Scabbing: Defect Pattern & Causes

Scabs result from the formation of a shell and appear as irregular metallic crusts on the surface of the cast piece that are only a few millimeters thick, usually have sharp edges and are firmly attached to the cast piece. There are top scabs, i.e. those that form on the upper horizontal wall of the mold, and bottom scabs, which occur below the flow of casting metal on the floor of the mold.

This casting defect occurs in all cast pieces made of all casting materials that are produced in bentonite-bonded green molds. Scabbing is likely to occur on the surface of the upper side of the cast part (top wall of the cavity), but also on the bottom of the cavity. Highly compressed parts in the mold are particularly at risk. Scabbing is often accompanied by veining (primarily on the core components) and rat-tails. All these defects are visible to the naked eye and generally lead to rejections.

Typical defect in bentonite-bonded molds

Pronounced scabbing on a section of a cast part made of cast iron with nodular graphite (the wet tensile strength of the mold material is 0.16 N/cm²).


Areas of sand expansion, in this case scabbing and rat-tails, can be combated successfully by increasing the wet tensile strength. Defects are clearly prevented by increasing the wet tensile strength (N/cm²) (see values below the figures).

Veining also forms as a result of the formation of a shell; however, this shell does not break open but grows into the mold cavities as a result of the silica expanding, which causes the casting metal to fill in the resulting gap and form a vein-like crust. Veining is very frequently observed in synthetic resin-bonded cores (also commonly referred to as scabbing).


The influence of heat (radiation, thermal conduction) from the casting metal causes a thermal expansion of the mold material. Considerable differences in stress occur as a result of the different temperatures in the individual zones of the mold. This stress influences the surface layers of the mold or the walls of the mold.

Compression stress versus tensile strength

The expansion of silica, especially as a result of the reversible silica conversion at 573°C, causes compression stress in the surface layers of the mold and this leads to the formation of a shell. Tensile stress occurs at the boundary layer between the highly heated shell and the sand inset core behind it that is still relatively cool and this stress must be absorbed by the mold material if a separation is not intended. The tensile strength of green sand molds, i.e. the wet tensile strength, determines whether the shell bulges or is separated and therefore leads to the formation of veining, rat-tails or scabbing.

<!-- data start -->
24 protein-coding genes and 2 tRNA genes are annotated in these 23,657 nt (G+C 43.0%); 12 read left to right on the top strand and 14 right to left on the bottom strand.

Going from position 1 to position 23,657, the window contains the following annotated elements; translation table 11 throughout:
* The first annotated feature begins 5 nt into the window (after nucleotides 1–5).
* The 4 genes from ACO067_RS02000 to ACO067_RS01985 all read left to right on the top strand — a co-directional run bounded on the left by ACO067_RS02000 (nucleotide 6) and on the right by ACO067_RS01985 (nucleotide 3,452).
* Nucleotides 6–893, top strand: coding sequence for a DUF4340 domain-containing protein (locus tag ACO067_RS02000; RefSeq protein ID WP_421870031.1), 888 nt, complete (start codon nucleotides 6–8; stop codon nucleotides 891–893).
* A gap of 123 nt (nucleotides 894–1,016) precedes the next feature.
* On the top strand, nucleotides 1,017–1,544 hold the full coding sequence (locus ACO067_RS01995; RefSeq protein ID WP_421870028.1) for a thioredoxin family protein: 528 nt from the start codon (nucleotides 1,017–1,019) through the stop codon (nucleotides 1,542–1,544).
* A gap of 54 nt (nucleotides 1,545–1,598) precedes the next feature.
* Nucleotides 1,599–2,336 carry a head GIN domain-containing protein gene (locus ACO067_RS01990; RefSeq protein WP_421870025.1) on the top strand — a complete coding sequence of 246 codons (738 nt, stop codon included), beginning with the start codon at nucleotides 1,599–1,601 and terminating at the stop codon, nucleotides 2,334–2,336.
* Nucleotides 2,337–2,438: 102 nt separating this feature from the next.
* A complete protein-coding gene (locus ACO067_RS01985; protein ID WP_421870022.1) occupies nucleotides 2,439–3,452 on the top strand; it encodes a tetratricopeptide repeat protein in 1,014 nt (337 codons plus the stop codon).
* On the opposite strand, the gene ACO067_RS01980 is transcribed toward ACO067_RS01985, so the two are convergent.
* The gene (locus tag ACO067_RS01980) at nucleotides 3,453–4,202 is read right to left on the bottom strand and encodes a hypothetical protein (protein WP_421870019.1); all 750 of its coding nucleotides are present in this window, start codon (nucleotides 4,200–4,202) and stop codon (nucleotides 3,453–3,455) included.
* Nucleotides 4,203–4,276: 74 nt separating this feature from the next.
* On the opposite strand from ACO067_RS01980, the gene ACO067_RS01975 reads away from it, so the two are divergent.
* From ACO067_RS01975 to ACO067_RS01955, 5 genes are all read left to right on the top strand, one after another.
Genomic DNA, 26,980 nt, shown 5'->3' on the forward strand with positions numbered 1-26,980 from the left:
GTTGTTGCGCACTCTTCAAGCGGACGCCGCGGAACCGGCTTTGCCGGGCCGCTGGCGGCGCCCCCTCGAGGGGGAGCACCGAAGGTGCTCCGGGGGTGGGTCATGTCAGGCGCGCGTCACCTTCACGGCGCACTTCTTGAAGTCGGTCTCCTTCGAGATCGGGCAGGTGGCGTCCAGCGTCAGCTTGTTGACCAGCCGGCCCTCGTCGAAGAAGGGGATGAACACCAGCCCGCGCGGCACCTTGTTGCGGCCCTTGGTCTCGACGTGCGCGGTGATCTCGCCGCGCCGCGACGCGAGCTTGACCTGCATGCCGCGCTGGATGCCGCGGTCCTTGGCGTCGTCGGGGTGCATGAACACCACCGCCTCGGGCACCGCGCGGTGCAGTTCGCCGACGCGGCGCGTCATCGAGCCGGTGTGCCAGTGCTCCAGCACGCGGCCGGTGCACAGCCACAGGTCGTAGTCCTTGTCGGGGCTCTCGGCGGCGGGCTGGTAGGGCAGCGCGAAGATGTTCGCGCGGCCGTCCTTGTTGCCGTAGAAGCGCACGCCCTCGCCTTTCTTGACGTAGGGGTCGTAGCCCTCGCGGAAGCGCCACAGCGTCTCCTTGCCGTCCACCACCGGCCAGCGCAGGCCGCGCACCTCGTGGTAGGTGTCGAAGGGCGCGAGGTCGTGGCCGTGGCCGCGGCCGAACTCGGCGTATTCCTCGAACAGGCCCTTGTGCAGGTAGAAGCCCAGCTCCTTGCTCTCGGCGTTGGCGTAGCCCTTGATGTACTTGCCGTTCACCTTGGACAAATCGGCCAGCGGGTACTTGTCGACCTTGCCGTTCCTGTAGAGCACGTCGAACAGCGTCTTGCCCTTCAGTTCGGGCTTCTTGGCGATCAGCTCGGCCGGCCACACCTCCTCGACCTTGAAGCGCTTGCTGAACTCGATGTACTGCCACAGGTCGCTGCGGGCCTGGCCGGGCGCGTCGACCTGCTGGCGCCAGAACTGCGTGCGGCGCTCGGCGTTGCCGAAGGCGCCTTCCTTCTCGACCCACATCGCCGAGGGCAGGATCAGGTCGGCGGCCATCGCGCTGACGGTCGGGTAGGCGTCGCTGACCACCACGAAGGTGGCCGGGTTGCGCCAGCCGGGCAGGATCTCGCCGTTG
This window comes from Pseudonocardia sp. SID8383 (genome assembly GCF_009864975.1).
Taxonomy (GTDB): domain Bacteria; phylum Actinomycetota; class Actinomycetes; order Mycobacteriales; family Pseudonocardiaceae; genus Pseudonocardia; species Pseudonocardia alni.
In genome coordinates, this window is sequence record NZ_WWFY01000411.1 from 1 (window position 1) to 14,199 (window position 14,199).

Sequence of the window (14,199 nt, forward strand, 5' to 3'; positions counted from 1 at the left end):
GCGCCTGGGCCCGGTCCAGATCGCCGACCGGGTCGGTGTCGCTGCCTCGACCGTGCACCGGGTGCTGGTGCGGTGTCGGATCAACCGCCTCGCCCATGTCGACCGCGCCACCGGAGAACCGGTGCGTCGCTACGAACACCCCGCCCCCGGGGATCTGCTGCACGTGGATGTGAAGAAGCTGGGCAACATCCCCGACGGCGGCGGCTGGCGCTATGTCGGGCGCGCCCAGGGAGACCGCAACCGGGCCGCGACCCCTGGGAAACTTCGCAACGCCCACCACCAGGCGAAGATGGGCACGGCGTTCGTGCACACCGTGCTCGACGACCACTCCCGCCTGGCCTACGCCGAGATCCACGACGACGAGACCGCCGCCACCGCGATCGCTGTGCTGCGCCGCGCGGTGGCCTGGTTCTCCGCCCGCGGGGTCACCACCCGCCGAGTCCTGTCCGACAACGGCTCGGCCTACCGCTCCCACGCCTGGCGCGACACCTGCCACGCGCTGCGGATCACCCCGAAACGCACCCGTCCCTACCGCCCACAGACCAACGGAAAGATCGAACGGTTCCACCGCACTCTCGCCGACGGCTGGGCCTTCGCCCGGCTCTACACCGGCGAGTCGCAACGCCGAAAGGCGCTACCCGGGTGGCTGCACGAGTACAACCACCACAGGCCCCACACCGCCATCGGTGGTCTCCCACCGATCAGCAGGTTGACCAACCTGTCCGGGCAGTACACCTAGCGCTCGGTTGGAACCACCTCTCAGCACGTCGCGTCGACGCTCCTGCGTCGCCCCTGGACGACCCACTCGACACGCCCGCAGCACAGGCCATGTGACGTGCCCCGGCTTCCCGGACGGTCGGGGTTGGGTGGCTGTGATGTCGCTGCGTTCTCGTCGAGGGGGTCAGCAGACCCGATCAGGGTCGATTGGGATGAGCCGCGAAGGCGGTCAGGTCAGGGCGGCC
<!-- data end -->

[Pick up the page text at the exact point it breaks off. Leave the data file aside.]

As a rule of thumb, the quotient of compression stress and wet tensile strength can be adopted as a way to gauge the tendency to form scabbing.

The compression stress is counteracted by the moldability of the wall of the mold (the mold material) and the strength of adhesion to the surface, i.e. the height of the wet tensile strength in the layers of mold material that lie behind. These casting defects, which are shown schematically and described here, form if the mechanical/thermal loads (stress) exceed the moldability and the strength in the load cross-section.

Top scabs thus develop from the condensation zone in the mold surface as a result of the compression stress that occurs there and that pushes up the wall of the mold and lifts it off (a). This process is generally referred to as shell formation. Veining is also caused by the formation of a shell (b). However, the shell does not break open, so that a burr-like elevated seam becomes visible on the cast part. This veining can be removed by means of increased cleaning work, and the cast part can possibly be saved. Bottom scabs form in the mold cavity below a flow of casting metal and thus on the bottom of the mold. The condensation zone that effects the formation of a shell is the cause here, too. If the sand shell remains attached to the bottom of the mold, the protruding edges of the shell cause either scabbing or rat-tails (c). In contrast, if the sand shell bulges and breaks apart under the weight of the metal that flows across it, a typical bottom scab forms at the underside of the cast piece (d).